Saturday, September 15, 2007



How can you get a Quick Hearing for Social Security Disability ?

This is the second of three questions that I've come across recently (in the forum I mentioned in the prior post). Can you get a quick hearing for social security disability?

Well, the social security administration has implemented something called QDD, which stands for quick disability decisions, and this calls for state disability processing agencies (the agencies that render medical disability determinations for the social security administration) to identify (using a predictive model) and separately process disability claims that have a high probability of approval. Originally, QDD was confined to the SSA boston region, i.e. the new england states, but has been extended by the SSA commissioner to all states. And, according to statistics revealed by the social security administration, QDD can move cases through the system faster.

However, to make an overly long post shorter, claimants have no absolutely no input into whether or not their case will be designated for QDD processing and, more importantly, QDD has nothing to do with disability hearings. Now, if a case is selected for QDD and ends up being denied, this may shave some time off the total processing time for claimants who are forced to go through the disability appeal system and appear at a disability hearing.

More to the point, how can you get a hearing more quickly scheduled? Several years ago, it was "relatively" easier. If you had a dire need situation (including imminent foreclosure or eviction), you could submit, or have your disability attorney submit for you, a request for an expedited hearing based on dire need. This type of letter would have been sent to the hearing office director for whichever hearing office had your claim. Of course, you can still do this.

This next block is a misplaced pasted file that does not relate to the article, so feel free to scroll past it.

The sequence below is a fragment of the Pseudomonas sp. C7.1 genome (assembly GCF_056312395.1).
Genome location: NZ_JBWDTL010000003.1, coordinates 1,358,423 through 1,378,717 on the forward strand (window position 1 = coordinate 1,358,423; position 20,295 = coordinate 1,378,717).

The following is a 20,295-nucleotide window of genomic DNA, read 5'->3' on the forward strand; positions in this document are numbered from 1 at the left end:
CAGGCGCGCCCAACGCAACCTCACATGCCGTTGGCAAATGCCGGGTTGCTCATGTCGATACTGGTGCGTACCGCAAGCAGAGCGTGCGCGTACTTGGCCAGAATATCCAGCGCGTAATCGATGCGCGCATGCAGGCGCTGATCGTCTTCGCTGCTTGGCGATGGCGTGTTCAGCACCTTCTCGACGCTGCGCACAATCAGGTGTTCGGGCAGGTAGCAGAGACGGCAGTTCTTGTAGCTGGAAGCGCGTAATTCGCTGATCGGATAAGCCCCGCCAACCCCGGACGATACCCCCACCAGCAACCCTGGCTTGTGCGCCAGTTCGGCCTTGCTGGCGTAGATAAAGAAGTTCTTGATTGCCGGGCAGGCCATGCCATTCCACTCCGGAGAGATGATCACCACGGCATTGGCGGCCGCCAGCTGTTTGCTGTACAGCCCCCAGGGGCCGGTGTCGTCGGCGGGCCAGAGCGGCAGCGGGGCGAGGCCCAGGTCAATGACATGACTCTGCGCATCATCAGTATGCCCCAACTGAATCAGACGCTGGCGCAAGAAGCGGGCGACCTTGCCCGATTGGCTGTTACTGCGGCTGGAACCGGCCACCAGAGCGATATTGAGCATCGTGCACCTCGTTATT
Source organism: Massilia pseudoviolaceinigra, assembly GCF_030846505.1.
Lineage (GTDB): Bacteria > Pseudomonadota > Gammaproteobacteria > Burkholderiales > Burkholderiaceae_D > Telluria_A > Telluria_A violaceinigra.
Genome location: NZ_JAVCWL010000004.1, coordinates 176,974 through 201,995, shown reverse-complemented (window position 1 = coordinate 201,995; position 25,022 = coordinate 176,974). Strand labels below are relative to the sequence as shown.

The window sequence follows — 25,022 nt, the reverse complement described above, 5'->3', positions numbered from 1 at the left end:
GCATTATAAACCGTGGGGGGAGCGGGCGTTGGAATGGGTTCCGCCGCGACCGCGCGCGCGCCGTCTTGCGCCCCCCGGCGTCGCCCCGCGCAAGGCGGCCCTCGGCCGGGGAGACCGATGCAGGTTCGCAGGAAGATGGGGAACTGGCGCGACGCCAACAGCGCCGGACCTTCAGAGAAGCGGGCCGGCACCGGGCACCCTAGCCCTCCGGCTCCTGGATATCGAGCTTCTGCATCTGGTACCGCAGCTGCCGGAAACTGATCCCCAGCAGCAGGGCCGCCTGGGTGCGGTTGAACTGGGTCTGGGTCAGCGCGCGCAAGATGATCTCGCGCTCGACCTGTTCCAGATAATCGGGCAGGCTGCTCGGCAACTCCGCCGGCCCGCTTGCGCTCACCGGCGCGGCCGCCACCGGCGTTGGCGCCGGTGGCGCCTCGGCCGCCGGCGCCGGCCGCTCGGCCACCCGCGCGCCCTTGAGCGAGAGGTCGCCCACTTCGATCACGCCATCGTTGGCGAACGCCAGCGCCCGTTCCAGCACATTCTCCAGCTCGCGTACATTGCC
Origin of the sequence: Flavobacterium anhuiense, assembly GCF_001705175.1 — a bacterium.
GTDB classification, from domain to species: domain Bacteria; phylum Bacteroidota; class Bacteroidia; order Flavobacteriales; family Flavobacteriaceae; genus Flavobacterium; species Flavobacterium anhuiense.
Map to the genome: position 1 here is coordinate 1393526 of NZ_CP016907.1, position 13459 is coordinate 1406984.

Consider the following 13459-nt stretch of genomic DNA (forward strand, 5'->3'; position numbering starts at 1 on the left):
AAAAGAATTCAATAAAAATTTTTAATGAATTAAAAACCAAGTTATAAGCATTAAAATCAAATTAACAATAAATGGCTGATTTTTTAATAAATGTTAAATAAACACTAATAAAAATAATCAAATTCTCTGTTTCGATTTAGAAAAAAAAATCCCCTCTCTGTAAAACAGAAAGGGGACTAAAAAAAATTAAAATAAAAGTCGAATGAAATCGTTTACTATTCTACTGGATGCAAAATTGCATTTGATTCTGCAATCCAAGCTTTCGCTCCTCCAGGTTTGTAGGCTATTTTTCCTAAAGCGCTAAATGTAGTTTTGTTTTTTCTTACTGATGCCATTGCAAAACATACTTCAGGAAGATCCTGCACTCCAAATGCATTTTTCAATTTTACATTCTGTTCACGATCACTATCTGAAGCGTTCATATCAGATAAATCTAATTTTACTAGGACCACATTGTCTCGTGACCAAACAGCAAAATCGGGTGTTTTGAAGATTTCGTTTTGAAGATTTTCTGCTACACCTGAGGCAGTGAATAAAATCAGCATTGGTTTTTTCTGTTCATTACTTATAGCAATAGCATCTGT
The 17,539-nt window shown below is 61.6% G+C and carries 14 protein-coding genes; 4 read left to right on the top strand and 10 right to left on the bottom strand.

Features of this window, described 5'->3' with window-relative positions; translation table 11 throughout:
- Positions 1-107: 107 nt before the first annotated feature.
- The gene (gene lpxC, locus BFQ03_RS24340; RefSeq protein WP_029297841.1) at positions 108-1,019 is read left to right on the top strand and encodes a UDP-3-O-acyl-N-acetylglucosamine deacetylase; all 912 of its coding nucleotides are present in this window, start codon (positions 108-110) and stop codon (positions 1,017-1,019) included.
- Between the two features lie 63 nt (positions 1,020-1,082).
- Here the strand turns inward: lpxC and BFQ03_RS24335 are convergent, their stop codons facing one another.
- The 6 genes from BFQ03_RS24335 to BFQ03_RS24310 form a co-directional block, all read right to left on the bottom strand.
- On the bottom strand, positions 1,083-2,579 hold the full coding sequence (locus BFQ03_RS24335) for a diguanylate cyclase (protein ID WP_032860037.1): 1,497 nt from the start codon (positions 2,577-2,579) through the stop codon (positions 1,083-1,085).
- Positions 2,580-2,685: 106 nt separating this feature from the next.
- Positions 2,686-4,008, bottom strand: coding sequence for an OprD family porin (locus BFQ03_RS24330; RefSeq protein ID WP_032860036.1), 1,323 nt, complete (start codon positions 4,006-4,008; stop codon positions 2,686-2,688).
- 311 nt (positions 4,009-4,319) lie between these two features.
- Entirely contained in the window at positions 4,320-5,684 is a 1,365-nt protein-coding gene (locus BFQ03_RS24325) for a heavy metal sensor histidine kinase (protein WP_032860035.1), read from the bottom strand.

However, now, hearing backlogs have become monstrously larger than they were then, hearing offices are not particularly well-staffed, and more claimants are making dire need requests. So, in all likelihood, no matter where you live, its probably harder to get a hearing expedited based on dire need.

However, if you'd like to make the attempt, what should accompany your dire need letter is documentation. In other words, if you are being threatened with eviction or foreclosure, attach copies of these notices with your request for an expedited hearing.

Also, though many people will pan the idea of calling a congressman or senator to request a congressional inquiry (probably for good reason: at the initial claim and reconsideration levels, calling a congressman or senator is practically a waste of time), at the hearing level doing this can sometimes successfully bump a case further up in line.



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Disability in the Various States:

Georgia Disability
Massachusetts Disability
Illinois Disability
Indiana Disability